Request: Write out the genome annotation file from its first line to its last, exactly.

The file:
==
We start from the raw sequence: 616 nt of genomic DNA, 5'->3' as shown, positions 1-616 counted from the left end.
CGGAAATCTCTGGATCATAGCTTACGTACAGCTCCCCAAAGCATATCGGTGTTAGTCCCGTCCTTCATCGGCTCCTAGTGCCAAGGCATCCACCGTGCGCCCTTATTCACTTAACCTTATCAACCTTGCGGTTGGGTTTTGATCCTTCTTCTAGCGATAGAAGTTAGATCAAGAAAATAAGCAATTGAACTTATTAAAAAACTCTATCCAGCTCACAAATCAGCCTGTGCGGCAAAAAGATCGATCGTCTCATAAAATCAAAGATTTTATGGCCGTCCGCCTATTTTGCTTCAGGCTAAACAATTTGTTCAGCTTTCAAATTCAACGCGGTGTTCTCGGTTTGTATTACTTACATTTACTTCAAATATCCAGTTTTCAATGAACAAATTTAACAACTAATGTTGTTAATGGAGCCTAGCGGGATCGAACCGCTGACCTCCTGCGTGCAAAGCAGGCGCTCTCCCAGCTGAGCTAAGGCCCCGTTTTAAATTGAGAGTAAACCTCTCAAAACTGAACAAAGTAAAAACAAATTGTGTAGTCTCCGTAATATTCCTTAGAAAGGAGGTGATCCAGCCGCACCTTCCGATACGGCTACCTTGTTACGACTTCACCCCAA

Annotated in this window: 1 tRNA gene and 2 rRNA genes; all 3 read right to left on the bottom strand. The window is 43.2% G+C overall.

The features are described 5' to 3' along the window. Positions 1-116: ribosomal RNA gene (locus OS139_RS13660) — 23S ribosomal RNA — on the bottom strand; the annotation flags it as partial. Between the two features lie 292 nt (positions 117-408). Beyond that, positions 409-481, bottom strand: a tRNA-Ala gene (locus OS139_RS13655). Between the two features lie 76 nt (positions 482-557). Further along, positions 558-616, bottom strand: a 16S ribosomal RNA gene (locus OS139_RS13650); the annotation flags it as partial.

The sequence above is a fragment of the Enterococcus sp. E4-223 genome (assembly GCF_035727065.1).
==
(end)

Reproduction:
We start from the raw sequence: 616 nt of genomic DNA, 5'->3' as shown, positions 1-616 counted from the left end.
CGGAAATCTCTGGATCATAGCTTACGTACAGCTCCCCAAAGCATATCGGTGTTAGTCCCGTCCTTCATCGGCTCCTAGTGCCAAGGCATCCACCGTGCGCCCTTATTCACTTAACCTTATCAACCTTGCGGTTGGGTTTTGATCCTTCTTCTAGCGATAGAAGTTAGATCAAGAAAATAAGCAATTGAACTTATTAAAAAACTCTATCCAGCTCACAAATCAGCCTGTGCGGCAAAAAGATCGATCGTCTCATAAAATCAAAGATTTTATGGCCGTCCGCCTATTTTGCTTCAGGCTAAACAATTTGTTCAGCTTTCAAATTCAACGCGGTGTTCTCGGTTTGTATTACTTACATTTACTTCAAATATCCAGTTTTCAATGAACAAATTTAACAACTAATGTTGTTAATGGAGCCTAGCGGGATCGAACCGCTGACCTCCTGCGTGCAAAGCAGGCGCTCTCCCAGCTGAGCTAAGGCCCCGTTTTAAATTGAGAGTAAACCTCTCAAAACTGAACAAAGTAAAAACAAATTGTGTAGTCTCCGTAATATTCCTTAGAAAGGAGGTGATCCAGCCGCACCTTCCGATACGGCTACCTTGTTACGACTTCACCCCAA

Annotated in this window: 1 tRNA gene and 2 rRNA genes; all 3 read right to left on the bottom strand. The window is 43.2% G+C overall.

The features are described 5' to 3' along the window. Positions 1-116: ribosomal RNA gene (locus OS139_RS13660) — 23S ribosomal RNA — on the bottom strand; the annotation flags it as partial. Between the two features lie 292 nt (positions 117-408). Beyond that, positions 409-481, bottom strand: a tRNA-Ala gene (locus OS139_RS13655). Between the two features lie 76 nt (positions 482-557). Further along, positions 558-616, bottom strand: a 16S ribosomal RNA gene (locus OS139_RS13650); the annotation flags it as partial.

The sequence above is a fragment of the Enterococcus sp. E4-223 genome (assembly GCF_035727065.1).